We now continue from where we left off last week. We had just discovered Harry’s grandfather and great grandfather were recipients of a land grant (360 acres for two grants) located in Bellevue, La. It was shocking and we could find no one in the family who knew about this. All they knew was that Grandpa left us 40 acres – not the 160 acres that he received from the Homestead Act grant. Great grandpa, Cicero, had land, 160 acres from a Homestead Act grant, at the time of his death but that got steered away from our family. In fact, if we had not found this out through our research, no one would have known the difference.
These Homestead Act land grants were issued in 160-acre “chunks.” Smart people would make applications in succession tying 160 acres to a previous awarded grant and do that repeatedly. That’s how many of the newly arrived immigrants from Europe would arrive in America and journey out West or down South and soon became great farmers owning square miles of land to farm on and become wealthy. Black recipients (freed slaves and their descendants) were not going to be allowed that opportunity. There were a few exceptions, but they were far and in between.
Our curiosity took us to the Bossier Parrish (Louisiana) courthouse which kept all land records. These southern courthouses could tell the true story about land transactions. You could dig up some dirt or trickery about land ownership. That’s why so many of the small courthouses would become totally damaged through mysterious fires. One of the most notorious cases was the fire of 1890 in the Bureau of Archives where so many census records were destroyed. These fires just did not “happen” on their own.
It was easy to track grandfather Tom Alford’s land grant. Almost immediately, (like a few months) after he was awarded his 160 acres, he began to sell portions of it. Twenty acres, 25 acres or so at a time. Before long he was left with just 40 acres. It was more than coincidental that the person who helped our grandfather with the Homestead Act application was a realtor named Mr. Roos. We went to the curator and sought her advice on this guy. She claimed, “Old man Roos is everywhere in these transactions. He was a rare Jew in this part of the country and did not make too many friends.”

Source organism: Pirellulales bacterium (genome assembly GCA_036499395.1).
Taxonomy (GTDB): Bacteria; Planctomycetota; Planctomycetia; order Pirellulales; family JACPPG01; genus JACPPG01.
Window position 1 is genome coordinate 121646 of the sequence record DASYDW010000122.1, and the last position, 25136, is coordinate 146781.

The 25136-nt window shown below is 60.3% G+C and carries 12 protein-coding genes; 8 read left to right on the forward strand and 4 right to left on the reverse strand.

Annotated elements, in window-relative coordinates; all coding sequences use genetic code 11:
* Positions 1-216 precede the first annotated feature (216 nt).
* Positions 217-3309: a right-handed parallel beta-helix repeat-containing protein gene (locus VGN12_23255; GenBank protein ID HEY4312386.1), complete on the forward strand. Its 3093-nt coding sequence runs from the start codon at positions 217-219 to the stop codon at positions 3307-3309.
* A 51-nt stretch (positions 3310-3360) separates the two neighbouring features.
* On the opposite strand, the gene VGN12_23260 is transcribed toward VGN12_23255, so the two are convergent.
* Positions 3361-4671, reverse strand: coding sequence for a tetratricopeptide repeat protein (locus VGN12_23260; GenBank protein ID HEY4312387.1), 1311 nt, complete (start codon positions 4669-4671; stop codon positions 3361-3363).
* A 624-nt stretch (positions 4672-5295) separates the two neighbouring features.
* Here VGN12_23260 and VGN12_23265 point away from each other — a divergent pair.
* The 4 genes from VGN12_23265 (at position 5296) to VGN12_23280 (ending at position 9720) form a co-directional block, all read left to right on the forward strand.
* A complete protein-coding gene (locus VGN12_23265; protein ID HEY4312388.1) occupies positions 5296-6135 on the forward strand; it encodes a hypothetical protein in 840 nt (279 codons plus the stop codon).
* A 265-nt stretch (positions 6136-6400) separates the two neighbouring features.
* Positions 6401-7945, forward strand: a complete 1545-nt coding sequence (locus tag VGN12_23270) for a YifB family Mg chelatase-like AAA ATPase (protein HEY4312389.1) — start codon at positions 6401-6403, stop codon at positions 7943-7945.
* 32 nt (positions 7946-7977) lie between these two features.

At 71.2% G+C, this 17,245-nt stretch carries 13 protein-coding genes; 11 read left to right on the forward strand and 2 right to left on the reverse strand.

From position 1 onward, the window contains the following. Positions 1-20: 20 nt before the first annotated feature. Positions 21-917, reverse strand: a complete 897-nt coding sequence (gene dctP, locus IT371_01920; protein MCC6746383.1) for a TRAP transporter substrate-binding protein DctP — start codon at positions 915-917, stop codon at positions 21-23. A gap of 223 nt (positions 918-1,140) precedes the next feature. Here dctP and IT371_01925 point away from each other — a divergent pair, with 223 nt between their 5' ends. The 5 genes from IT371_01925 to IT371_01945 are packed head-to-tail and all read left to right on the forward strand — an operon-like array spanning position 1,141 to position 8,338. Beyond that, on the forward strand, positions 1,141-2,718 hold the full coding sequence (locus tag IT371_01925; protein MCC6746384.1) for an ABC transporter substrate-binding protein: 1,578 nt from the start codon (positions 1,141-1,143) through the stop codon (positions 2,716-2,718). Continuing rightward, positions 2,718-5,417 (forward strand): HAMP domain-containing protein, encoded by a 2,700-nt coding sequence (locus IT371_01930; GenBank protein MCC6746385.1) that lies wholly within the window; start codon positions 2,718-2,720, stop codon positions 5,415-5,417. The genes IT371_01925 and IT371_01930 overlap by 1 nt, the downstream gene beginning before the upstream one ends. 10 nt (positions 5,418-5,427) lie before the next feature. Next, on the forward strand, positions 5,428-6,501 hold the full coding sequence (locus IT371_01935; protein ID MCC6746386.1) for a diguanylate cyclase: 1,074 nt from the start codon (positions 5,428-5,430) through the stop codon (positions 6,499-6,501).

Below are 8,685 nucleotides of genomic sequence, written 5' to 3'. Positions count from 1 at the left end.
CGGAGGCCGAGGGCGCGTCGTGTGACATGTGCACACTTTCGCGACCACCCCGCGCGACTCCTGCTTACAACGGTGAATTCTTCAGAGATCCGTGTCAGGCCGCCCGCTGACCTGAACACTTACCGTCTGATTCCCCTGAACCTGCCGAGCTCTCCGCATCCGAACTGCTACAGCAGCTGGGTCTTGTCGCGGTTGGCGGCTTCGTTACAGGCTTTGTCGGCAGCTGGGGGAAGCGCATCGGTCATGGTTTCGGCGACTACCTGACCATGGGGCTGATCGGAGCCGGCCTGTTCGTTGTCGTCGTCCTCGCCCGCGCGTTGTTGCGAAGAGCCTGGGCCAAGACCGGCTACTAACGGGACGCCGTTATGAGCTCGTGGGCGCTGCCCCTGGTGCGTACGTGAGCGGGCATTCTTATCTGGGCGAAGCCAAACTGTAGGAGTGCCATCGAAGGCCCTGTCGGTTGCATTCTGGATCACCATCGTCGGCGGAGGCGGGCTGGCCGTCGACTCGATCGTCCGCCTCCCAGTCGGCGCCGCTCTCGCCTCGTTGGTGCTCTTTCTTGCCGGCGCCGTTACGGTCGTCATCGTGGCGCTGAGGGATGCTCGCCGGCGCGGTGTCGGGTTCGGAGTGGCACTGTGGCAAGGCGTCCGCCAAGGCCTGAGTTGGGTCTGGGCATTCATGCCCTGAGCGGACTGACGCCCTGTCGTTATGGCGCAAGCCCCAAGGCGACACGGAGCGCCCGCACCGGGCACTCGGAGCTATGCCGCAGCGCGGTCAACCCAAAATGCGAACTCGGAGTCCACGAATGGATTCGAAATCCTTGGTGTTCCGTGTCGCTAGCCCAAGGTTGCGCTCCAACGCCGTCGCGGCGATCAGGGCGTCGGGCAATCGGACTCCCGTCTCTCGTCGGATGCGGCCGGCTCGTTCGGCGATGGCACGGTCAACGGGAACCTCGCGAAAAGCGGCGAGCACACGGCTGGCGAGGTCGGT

As we continued our search, it became clear that Mr. Roos was making a career of helping freed slaves get Homestead Act land grants and start immediately selling parcels of that awarded land to White people. It was kind of a pass through. The outreach that was intended through this Homestead Act was for freed slaves and newly arrived immigrants or settlers. That became a “borrowed event” for the Black applicants. Like our forefathers in this case, they were completely illiterate and at the “mercy” of third-party participants like Old Man Roos.
Tracking the land awarded to great grandfather, Cicero Alford, was more mysterious. This is how it was verbally told to us. Cicero Alford was born in Noonan, Ga. on the Alford plantation. Plantation owner, James Alford, moved his plantation to Alabama just across the Georgia state line. Soon after he moved to Bossier Parrish, La. As he aged and as it is rumored, he decided to protect a portion of his biological grandchildren which were results of his affair with his slave female, Paulina. He “married” Paulina to Cicero. Soon after Cicero was awarded that 160 acres homestead grant. We guess it became quite clear that any inheritance was going to Paulina’s children only. It appears that his land was destined for Paulina’s children (mulattos) she gave to him. Harry’s father once told him that this was common in the Jim Crow South. Exposing such a scheme would surely cost someone their life.
What is so curious is that Paulina’s grave lies in our family plot. It is kind of isolated from the rest of our deceased relatives. None of her children are buried there. Did they pass over for Whites? Where are they? We found the formal will of James Alford at the courthouse. There is no mention of his children from Paulina. There is a very successful lumber company in Bossier Parrish. Harry sometimes plays with the idea of matching his DNA with the owners of Alford Lumber Co. who are White. Are they cousins? Who knows?
The fact is that many descendants of slaves participated in this Homestead Act of 1862. It appears that the enormous amount of land transferred to Black ownership did not prosper or flourish among the generations thereafter like those of White recipients.
Next week, let’s wrap this up with examples at how they piece-by-piece brought that newly won land into White ownership. The benefits were mostly short lived.
Harry C. Alford is the co-founder, president/CEO of the National Black Chamber of Commerce. Kay DeBow is the co-founder, executive vice president of the Chamber. Website: www.nationalbcc.org Emails: firstname.lastname@example.org email@example.com
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